Portugal Plans Deeper Spending Cuts To Keep Bailout On Track

Portugal 040813

Portuguese Prime Minister Pedro Passos Coelho said on Sunday that the government will have to reduce spending on social security, health and education to meet its bailout conditions after the constitutional court ruled against some of the austerity measures announced in the budget.

New spending reduction plans are crucial for the country to retain the access to its EUR 78 billion EU-IMF aid package, but the government does not favor any tax increases.

The government is forced to find new sources of savings after the Constitutional Court last Friday struck down four out of the nine measures that include plan to cut public employee wages and retiree pensions, and reduction in unemployment benefits.

The ruling will reduce the planned savings of the government by EUR 1.3 billion. The court ruling is a blow to the government's efforts to improve financial position ahead of the completion of the seventh review of the aid plan.

Any delay in concluding the review will cut off the disbursement of EUR 2 billion from the troika - the European Commission, the European Central Bank and the International Monetary Fund.

"We have to do everything possible to avoid a second bailout," said Passos Coelho said in Lisbon.

The government targets to cut its budget deficit to 5.5 percent of gross domestic product this year from 6.4 percent in 2012. According to the bailout terms, it has to reduce the deficit further to 3 percent in 2015.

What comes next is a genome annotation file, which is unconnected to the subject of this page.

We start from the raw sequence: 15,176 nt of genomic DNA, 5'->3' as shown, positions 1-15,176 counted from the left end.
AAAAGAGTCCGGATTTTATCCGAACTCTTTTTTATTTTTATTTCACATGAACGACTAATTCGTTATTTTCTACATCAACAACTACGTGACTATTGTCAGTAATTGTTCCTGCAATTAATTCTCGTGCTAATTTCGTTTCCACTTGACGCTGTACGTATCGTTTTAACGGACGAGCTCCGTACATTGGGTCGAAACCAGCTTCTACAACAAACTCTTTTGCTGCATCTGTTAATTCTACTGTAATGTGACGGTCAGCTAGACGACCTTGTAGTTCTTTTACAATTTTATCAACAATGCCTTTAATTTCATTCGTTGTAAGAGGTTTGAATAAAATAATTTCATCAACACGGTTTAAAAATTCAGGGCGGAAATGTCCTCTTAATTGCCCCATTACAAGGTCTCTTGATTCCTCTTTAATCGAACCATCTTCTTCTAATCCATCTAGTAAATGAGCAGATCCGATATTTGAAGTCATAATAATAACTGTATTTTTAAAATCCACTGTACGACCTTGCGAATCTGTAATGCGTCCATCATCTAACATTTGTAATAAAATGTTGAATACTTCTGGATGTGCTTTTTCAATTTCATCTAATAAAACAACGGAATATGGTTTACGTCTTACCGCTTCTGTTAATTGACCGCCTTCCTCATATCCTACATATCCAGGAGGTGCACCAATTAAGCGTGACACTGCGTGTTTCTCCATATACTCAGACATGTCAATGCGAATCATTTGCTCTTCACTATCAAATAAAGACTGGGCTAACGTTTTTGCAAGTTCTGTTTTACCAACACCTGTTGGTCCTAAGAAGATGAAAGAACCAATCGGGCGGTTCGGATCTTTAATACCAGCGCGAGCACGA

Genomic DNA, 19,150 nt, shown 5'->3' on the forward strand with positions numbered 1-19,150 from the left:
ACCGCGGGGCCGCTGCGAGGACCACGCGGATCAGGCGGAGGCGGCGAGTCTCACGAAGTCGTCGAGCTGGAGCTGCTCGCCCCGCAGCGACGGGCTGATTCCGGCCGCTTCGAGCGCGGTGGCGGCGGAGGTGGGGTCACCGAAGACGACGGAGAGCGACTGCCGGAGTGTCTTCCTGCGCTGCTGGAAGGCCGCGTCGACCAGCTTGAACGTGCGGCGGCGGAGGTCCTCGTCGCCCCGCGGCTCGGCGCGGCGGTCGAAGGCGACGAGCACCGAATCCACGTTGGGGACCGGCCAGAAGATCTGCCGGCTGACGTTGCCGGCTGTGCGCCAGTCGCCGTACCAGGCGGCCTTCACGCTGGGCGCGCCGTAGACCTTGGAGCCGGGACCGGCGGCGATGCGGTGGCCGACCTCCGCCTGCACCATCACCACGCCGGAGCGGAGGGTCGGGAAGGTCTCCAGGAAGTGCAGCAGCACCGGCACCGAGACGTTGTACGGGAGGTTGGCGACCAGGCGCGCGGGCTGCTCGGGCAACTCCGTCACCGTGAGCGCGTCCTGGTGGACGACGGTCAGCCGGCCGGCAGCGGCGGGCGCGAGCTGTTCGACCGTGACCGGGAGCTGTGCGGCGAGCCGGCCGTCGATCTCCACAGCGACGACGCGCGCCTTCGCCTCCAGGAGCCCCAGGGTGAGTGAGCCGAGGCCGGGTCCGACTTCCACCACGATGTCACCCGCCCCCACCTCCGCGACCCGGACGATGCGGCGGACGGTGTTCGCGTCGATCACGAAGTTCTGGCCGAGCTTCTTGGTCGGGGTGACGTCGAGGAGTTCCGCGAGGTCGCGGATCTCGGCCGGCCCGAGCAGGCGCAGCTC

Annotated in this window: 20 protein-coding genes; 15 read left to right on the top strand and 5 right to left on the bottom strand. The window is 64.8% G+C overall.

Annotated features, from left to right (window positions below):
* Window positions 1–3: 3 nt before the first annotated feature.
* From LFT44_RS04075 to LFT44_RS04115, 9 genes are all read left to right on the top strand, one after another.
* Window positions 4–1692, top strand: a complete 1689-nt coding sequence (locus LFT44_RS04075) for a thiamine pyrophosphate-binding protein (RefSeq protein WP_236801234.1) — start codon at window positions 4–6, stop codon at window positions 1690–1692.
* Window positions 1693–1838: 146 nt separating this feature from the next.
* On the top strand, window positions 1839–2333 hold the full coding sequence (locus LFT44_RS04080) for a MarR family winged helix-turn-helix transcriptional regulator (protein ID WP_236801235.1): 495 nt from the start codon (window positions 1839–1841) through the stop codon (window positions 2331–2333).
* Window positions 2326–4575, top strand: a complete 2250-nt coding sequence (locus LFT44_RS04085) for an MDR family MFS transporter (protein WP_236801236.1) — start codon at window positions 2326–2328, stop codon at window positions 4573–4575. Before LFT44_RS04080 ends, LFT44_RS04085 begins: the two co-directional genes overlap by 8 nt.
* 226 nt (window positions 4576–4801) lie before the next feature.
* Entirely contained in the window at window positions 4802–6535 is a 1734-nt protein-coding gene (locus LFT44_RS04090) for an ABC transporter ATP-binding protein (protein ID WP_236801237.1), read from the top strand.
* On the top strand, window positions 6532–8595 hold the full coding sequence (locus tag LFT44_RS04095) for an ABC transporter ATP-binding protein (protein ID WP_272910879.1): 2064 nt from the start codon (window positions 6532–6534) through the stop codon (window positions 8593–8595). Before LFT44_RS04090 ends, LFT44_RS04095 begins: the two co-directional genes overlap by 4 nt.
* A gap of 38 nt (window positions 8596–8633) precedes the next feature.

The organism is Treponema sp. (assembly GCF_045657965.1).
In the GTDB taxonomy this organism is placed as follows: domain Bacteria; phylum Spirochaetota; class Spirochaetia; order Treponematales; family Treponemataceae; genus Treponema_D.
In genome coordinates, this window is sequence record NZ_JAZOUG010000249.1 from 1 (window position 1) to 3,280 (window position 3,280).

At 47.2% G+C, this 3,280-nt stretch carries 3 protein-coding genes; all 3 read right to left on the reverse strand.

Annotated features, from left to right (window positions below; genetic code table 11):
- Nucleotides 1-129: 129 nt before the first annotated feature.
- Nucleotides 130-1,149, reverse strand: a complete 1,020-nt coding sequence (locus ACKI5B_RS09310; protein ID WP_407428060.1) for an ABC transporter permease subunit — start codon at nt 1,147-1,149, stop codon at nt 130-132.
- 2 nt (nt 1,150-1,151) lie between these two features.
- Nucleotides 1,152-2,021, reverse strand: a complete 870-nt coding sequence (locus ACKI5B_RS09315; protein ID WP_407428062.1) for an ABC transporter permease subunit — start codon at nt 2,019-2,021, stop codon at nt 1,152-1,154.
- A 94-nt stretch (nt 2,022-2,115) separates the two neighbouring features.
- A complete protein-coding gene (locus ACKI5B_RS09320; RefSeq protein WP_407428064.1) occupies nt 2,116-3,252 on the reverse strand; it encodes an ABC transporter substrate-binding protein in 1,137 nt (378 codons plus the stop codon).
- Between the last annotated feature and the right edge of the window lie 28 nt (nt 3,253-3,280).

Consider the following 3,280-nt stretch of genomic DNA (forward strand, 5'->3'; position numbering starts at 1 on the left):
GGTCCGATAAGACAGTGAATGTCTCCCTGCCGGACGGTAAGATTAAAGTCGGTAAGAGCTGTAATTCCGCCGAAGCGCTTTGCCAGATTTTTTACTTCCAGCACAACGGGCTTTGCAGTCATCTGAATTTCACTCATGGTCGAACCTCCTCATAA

The European Commission said it welcomes that the Portuguese government has confirmed its commitment to the adjustment programme. It is a precondition for a decision on the lengthening of the maturities of the financial assistance to Portugal, the commission said in a statement.

"Getting further measures through a fractious Parliament will not be straightforward and the Portuguese will hope that Friday's Eurogroup meeting, which was in any case was due to discuss changes to the repayment terms of Ireland's and Portugal's bailout, will cut it some further slack," analysts at Daiwa Capital Markets Europe said.

"But with Portugal having already been granted two extensions to its initial deficit targets, the mood surrounding bailouts having seemingly hardened over recent weeks judging by the Eurogroup's actions towards Cyprus, and Portugal's debt-GDP ratio in any case due to rise above 120 percent of GDP, the Portuguese can't expect too much from their euro area partners."

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